I really like their Hawaiian islands map that shows where all their local ingredients come from. By the way, did you notice anything about my omelette toppings?
Avocado déjà vu?
Later, I did some research online. Surprise, surprise, Heavenly owner is the same owner as Goofy and Aloha Table: giant Tokyo-based restaurant group Zetton Inc.
From what I read, the same Japanese chef creates the menus at Goofy and Heavenly. With another 70 restaurants, bars, cafes, and beer gardens around Japan, I think it’s fair to say that Zetton Group has a pretty good idea of what tourists from Japan in Hawaii want to eat.
This includes me.
Just clicked now.
Finally realizing that the name of this place, Tucker & Bevvy, is Aussie lingo for food (“tucker”) and beverage. If you’re American, it maybe sounds more like a law firm.
Their concept is picnic food, reasonably priced grab n’ go sandwiches, wraps, salads, smoothies, and cold-pressed juices, all perfectly located right on the corner of the park and Waikiki beach. Their food is generally pre-made or pre-packaged for convenience, but everything is made fresh with local, organic ingredients.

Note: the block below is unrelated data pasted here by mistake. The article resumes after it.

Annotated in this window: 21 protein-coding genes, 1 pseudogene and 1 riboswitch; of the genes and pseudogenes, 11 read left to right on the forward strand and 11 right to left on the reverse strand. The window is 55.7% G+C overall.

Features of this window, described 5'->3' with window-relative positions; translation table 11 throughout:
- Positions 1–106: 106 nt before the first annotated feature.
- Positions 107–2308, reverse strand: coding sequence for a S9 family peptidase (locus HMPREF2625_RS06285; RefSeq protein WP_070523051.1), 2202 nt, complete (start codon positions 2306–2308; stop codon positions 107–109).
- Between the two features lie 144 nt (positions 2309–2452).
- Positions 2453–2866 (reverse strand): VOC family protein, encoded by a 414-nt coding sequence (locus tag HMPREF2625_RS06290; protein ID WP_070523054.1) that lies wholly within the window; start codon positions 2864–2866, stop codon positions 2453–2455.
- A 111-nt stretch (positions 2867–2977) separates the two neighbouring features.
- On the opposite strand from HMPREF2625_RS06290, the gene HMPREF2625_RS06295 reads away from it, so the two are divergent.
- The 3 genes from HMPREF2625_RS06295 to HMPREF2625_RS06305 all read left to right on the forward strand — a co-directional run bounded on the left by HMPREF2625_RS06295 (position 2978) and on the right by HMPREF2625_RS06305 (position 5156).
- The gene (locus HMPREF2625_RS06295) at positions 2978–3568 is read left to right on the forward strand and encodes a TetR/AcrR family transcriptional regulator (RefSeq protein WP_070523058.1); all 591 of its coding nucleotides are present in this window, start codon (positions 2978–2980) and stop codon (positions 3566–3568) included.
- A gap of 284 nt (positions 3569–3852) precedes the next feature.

Skip the Macca’s burger and fries, mate! This is your best choice on Waikiki beach for “real” fast food.
Wahda ya reckon?
(Now I’m hungry for their breakfast wrap and feel like watching old episodes of Kath and Kim on YouTube and listening to Kylie Minogue.)
The tucker here = almond chicken organic green salad with Asian dressing and vegetarian chili.
Best lunch for 10 bucks?
Right here. Whole Foods.
Spinach-based salad, edamame, pickled daikon and celery, Asian sesame dressing, topped with a ⅓ pound of poké: half-and-half spicy ahi and ginger shoyu. The tuna for the poké is sustainably sourced, local caught, and will make you wanna hula dance with your chopsticks flopping side to side and up and down.
Getting to Kahala Mall by public transportation is a time commitment, time away from the beach. Always think twice about going, but every visit I remember it’s worth it. And I get to see the church where my parents ‘happily’ got married 39 years ago, directly across the street from the bus stop. Waiokeola Congregational Church on the black marque out front and lots of plumeria trees- they’re still my mom’s favorite flower.
Justin, guy on the bus who lent me a dollar on the way back (Hawaii public bus = $2.50 – no change given), told me the story of when he got mercury poisoning from eating poké twice a day for two months on Maui. Whole Foods poké for $16 a pound– I don’t think most of us need to worry about getting toxic levels of heavy metal in our blood. Priced for consuming in moderation.